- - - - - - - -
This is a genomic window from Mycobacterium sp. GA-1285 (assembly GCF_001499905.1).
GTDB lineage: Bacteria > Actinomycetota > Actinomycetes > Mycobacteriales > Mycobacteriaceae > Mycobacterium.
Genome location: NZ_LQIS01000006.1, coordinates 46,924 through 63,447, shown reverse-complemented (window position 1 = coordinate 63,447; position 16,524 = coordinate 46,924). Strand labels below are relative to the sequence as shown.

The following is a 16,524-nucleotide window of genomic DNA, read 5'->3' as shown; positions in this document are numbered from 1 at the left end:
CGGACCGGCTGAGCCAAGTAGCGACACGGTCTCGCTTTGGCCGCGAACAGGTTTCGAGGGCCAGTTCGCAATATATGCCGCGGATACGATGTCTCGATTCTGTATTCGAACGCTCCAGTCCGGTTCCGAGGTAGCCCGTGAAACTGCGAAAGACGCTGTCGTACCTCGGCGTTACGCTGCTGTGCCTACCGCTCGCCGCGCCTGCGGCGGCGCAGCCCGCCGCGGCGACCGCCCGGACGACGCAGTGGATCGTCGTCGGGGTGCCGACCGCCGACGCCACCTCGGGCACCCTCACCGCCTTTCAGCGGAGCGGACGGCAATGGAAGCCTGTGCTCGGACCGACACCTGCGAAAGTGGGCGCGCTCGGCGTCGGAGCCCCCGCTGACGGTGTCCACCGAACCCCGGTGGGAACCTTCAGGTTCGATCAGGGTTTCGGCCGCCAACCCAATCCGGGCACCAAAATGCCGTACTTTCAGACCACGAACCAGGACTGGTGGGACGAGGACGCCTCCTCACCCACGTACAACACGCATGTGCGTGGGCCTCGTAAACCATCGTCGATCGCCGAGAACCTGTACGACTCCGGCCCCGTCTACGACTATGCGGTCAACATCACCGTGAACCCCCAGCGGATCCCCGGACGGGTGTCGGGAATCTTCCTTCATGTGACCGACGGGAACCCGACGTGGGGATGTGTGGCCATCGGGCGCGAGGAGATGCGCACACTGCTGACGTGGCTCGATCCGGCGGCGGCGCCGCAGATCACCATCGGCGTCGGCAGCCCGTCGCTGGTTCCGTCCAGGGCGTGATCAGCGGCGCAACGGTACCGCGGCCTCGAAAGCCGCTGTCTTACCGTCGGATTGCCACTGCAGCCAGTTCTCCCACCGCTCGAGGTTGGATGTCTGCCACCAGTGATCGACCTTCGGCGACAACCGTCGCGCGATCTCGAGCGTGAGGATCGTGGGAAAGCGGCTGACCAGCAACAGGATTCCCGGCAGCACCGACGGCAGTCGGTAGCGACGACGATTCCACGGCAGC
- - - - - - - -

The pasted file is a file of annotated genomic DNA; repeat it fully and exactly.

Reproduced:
This is a genomic window from Mycobacterium sp. GA-1285 (assembly GCF_001499905.1).
GTDB lineage: Bacteria > Actinomycetota > Actinomycetes > Mycobacteriales > Mycobacteriaceae > Mycobacterium.
Genome location: NZ_LQIS01000006.1, coordinates 46,924 through 63,447, shown reverse-complemented (window position 1 = coordinate 63,447; position 16,524 = coordinate 46,924). Strand labels below are relative to the sequence as shown.

The following is a 16,524-nucleotide window of genomic DNA, read 5'->3' as shown; positions in this document are numbered from 1 at the left end:
CGGACCGGCTGAGCCAAGTAGCGACACGGTCTCGCTTTGGCCGCGAACAGGTTTCGAGGGCCAGTTCGCAATATATGCCGCGGATACGATGTCTCGATTCTGTATTCGAACGCTCCAGTCCGGTTCCGAGGTAGCCCGTGAAACTGCGAAAGACGCTGTCGTACCTCGGCGTTACGCTGCTGTGCCTACCGCTCGCCGCGCCTGCGGCGGCGCAGCCCGCCGCGGCGACCGCCCGGACGACGCAGTGGATCGTCGTCGGGGTGCCGACCGCCGACGCCACCTCGGGCACCCTCACCGCCTTTCAGCGGAGCGGACGGCAATGGAAGCCTGTGCTCGGACCGACACCTGCGAAAGTGGGCGCGCTCGGCGTCGGAGCCCCCGCTGACGGTGTCCACCGAACCCCGGTGGGAACCTTCAGGTTCGATCAGGGTTTCGGCCGCCAACCCAATCCGGGCACCAAAATGCCGTACTTTCAGACCACGAACCAGGACTGGTGGGACGAGGACGCCTCCTCACCCACGTACAACACGCATGTGCGTGGGCCTCGTAAACCATCGTCGATCGCCGAGAACCTGTACGACTCCGGCCCCGTCTACGACTATGCGGTCAACATCACCGTGAACCCCCAGCGGATCCCCGGACGGGTGTCGGGAATCTTCCTTCATGTGACCGACGGGAACCCGACGTGGGGATGTGTGGCCATCGGGCGCGAGGAGATGCGCACACTGCTGACGTGGCTCGATCCGGCGGCGGCGCCGCAGATCACCATCGGCGTCGGCAGCCCGTCGCTGGTTCCGTCCAGGGCGTGATCAGCGGCGCAACGGTACCGCGGCCTCGAAAGCCGCTGTCTTACCGTCGGATTGCCACTGCAGCCAGTTCTCCCACCGCTCGAGGTTGGATGTCTGCCACCAGTGATCGACCTTCGGCGACAACCGTCGCGCGATCTCGAGCGTGAGGATCGTGGGAAAGCGGCTGACCAGCAACAGGATTCCCGGCAGCACCGACGGCAGTCGGTAGCGACGACGATTCCACGGCAGC